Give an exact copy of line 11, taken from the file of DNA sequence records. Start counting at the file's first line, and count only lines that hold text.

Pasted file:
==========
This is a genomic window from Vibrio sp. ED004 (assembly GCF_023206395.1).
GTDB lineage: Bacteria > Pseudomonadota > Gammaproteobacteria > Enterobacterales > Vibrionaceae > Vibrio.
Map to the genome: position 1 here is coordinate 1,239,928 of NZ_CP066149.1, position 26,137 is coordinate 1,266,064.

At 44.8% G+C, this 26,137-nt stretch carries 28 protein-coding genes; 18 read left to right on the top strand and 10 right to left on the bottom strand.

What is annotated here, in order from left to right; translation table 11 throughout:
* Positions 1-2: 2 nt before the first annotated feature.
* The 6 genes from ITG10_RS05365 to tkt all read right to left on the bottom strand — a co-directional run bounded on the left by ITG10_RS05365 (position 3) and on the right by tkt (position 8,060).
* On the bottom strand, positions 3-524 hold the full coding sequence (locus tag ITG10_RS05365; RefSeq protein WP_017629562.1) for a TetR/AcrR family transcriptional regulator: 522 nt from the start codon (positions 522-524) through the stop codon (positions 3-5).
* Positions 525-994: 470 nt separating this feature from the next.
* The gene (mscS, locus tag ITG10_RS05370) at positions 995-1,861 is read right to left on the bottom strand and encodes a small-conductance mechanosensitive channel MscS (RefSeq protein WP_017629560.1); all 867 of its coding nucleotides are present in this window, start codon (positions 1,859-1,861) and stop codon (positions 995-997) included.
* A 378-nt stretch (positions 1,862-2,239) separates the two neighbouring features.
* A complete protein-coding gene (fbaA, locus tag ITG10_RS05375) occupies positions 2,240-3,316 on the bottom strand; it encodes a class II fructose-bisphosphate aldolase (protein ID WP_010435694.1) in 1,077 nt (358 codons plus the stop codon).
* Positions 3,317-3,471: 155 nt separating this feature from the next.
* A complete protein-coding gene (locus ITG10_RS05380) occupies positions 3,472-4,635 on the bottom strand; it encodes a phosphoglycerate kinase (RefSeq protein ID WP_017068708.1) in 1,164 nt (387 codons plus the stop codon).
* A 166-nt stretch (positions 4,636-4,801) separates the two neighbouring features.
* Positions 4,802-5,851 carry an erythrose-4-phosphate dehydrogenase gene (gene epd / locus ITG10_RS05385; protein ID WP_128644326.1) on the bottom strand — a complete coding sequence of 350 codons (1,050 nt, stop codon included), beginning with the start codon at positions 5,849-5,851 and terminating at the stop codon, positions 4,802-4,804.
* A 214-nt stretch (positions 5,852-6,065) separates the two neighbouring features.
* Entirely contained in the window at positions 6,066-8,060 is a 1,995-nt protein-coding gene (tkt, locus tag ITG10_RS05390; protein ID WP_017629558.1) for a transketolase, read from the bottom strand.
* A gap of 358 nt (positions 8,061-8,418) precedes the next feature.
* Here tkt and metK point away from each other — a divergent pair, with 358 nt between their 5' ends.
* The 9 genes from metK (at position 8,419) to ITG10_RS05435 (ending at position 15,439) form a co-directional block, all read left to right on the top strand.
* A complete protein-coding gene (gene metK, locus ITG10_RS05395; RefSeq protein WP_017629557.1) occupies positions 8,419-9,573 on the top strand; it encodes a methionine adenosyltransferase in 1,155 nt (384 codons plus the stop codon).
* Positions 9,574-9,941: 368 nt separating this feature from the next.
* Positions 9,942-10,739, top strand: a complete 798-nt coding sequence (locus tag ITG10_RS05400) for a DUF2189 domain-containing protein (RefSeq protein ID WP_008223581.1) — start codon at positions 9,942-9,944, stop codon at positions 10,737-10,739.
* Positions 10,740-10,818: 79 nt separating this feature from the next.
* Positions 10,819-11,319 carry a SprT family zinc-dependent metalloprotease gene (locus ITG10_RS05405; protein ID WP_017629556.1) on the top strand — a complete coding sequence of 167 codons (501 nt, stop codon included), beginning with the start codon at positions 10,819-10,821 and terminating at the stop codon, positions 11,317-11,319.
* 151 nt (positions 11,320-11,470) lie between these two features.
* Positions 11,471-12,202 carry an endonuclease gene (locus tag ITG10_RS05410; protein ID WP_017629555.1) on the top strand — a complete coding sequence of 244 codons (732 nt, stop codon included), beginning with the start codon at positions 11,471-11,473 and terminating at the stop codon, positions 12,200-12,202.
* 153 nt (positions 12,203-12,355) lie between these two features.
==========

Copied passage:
* A 378-nt stretch (positions 1,862-2,239) separates the two neighbouring features.